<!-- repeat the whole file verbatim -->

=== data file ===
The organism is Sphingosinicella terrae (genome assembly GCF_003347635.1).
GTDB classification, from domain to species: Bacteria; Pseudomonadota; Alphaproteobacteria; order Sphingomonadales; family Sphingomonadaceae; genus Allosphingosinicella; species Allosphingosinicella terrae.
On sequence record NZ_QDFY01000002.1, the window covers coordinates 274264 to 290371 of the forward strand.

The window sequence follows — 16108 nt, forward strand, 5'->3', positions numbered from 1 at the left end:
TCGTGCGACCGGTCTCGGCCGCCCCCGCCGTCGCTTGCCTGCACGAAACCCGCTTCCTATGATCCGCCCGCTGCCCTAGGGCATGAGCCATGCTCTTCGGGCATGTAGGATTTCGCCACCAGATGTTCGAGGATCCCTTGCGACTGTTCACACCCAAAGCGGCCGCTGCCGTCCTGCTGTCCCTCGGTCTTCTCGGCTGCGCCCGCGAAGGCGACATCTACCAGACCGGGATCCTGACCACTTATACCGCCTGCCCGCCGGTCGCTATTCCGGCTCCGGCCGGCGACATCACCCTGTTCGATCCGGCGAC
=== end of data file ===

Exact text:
The organism is Sphingosinicella terrae (genome assembly GCF_003347635.1).
GTDB classification, from domain to species: Bacteria; Pseudomonadota; Alphaproteobacteria; order Sphingomonadales; family Sphingomonadaceae; genus Allosphingosinicella; species Allosphingosinicella terrae.
On sequence record NZ_QDFY01000002.1, the window covers coordinates 274264 to 290371 of the forward strand.

The window sequence follows — 16108 nt, forward strand, 5'->3', positions numbered from 1 at the left end:
TCGTGCGACCGGTCTCGGCCGCCCCCGCCGTCGCTTGCCTGCACGAAACCCGCTTCCTATGATCCGCCCGCTGCCCTAGGGCATGAGCCATGCTCTTCGGGCATGTAGGATTTCGCCACCAGATGTTCGAGGATCCCTTGCGACTGTTCACACCCAAAGCGGCCGCTGCCGTCCTGCTGTCCCTCGGTCTTCTCGGCTGCGCCCGCGAAGGCGACATCTACCAGACCGGGATCCTGACCACTTATACCGCCTGCCCGCCGGTCGCTATTCCGGCTCCGGCCGGCGACATCACCCTGTTCGATCCGGCGAC